Find out what STI and HIV tests are available as well as when, how and where to get tested.

STI testing is available to everyone. Regular testing is one of the best ways to prevent passing on STIs and health issues that are caused by STIs.

What is STI testing?

Many STIs are asymptomatic, meaning there are not always obvious symptoms that would prompt a person to go for testing. If you are sexually active, testing is the only way to confirm if an STI is present. If left untreated, some STIs can lead to serious health issues.

Testing for STIs involves visiting your doctor, primary care provider or sexual health clinic. Testing requires submitting blood and urine samples and swabs may also be required depending on the STI. A visual examination for symptoms may also be required.

For information on symptoms and types of STI tests: Symptoms & Testing | SmartSex Resource.

When to get tested

You can get tested whenever you want or need to. Testing ensures you will receive the right treatment as quickly as possible to prevent further health issues.

Consider getting tested when:

  • You have symptoms (remember, not all STIs have symptoms).
  • You had sex with someone with an STI or who has symptoms.
  • You have a new sexual partner.
  • You or your partner(s) have not been tested in the last three to six months.
  • You had sex without a condom or a condom broke during sex.

Regular testing is recommended as a way to prevent acquiring or passing on STIs. Talk to a health care provider if you’re not sure if you should get tested.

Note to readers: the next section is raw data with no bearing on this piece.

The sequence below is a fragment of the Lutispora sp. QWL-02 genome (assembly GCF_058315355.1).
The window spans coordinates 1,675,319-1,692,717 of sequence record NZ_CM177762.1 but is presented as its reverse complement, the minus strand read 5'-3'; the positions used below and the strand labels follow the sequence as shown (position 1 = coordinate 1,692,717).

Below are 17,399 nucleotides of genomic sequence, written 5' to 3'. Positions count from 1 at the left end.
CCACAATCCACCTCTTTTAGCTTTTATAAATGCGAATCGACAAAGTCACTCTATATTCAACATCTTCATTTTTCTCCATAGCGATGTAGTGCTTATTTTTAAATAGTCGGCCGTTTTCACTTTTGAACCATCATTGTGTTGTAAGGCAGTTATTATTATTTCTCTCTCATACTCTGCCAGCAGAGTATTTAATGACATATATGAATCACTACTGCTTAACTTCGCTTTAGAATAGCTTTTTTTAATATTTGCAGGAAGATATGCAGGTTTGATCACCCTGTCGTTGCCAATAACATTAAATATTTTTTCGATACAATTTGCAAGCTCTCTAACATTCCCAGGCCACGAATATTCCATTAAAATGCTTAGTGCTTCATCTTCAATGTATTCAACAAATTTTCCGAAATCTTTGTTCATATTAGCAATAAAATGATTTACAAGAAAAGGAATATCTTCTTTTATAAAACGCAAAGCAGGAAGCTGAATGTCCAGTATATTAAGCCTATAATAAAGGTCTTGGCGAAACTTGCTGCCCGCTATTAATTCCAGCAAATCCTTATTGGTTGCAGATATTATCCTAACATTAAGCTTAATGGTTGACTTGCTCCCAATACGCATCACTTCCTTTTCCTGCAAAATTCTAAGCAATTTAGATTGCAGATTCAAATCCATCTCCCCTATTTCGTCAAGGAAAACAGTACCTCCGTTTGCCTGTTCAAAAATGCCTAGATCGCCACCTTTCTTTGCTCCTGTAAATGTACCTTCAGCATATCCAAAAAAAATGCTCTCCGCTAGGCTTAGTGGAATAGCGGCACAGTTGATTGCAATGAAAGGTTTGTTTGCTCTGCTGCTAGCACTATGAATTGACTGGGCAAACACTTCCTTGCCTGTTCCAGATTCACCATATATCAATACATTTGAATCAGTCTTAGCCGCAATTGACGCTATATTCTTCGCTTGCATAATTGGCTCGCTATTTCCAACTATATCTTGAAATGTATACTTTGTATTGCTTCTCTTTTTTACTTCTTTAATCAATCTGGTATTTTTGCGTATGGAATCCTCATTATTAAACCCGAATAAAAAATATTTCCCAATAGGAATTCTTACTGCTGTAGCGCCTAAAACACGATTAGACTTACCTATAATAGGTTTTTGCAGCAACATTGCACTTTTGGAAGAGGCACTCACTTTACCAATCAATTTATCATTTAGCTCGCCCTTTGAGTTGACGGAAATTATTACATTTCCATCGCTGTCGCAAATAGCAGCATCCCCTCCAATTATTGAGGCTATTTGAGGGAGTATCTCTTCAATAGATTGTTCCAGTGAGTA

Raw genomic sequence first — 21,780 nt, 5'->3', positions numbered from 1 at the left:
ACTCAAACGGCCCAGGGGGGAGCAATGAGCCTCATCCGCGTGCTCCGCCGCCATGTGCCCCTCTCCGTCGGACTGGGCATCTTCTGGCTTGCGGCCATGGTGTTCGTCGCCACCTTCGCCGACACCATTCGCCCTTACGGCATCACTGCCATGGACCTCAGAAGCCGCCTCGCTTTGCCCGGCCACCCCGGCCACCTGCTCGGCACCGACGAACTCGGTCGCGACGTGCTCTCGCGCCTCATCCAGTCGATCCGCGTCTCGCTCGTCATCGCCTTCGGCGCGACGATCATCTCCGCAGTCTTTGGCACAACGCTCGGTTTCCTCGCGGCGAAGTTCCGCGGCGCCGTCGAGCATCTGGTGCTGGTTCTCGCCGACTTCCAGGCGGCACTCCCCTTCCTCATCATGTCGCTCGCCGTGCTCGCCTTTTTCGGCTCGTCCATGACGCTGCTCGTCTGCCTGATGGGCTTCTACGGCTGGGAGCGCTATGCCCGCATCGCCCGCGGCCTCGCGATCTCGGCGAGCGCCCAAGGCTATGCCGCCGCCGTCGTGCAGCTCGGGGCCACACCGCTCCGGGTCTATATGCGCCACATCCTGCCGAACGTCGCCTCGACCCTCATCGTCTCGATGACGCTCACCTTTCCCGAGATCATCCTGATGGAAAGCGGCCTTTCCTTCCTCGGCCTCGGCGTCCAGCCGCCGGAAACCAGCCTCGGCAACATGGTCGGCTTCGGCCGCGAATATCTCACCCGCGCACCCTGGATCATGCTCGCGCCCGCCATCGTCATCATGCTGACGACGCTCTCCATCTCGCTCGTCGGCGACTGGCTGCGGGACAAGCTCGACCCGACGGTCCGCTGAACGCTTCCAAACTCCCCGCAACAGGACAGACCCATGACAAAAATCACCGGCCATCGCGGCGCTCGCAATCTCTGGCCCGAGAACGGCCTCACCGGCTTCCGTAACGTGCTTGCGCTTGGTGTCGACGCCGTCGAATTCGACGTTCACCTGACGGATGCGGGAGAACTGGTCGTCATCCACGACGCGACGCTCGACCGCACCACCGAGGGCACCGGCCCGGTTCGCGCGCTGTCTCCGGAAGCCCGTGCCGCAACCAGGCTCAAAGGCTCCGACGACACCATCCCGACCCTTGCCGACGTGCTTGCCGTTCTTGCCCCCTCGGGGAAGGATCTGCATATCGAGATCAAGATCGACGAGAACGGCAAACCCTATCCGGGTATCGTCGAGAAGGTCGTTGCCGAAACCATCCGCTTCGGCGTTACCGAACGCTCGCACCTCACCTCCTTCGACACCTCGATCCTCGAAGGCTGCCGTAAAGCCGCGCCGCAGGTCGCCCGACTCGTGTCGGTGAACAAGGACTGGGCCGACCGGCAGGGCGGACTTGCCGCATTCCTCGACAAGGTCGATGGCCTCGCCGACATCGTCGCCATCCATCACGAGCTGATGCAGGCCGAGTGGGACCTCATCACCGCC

The importance of "window periods"

An important part of knowing when to get tested for a particular STI is the "window period” for any given STI. This is the time between getting the infection and when a positive result will show up on a test.

Testing too soon after sexual activity may not allow enough time between when the infection was acquired and when it will show up on a test. It is important to let your health care provider know when the date of last sexual contact occurred before testing.

The window period can range from a few days and up to three months, depending on the STI and the type of test.

For information on window periods and STIs: Symptoms & Testing | SmartSex Resource

How do I get tested?

Sexual health clinics provide free testing and diagnosis for STIs and HIV. They can also provide treatment for most STIs. Find a clinic near you.

You can also ask your health care provider (family doctor or nurse practitioner) for free STI and HIV testing. Free treatment for most STIs is available most sexual health clinics.

HIV self-testing kits are now available in B.C.

Visit the I’m Ready website to learn about HIV self-testing and how to access the kits. You may be eligible to obtain a kit for free through the I’m Ready HIV Program.

Worried about confidentiality?

Getting tested for STIs in British Columbia is confidential, easy, and usually free.

Read more about testing and confidentiality.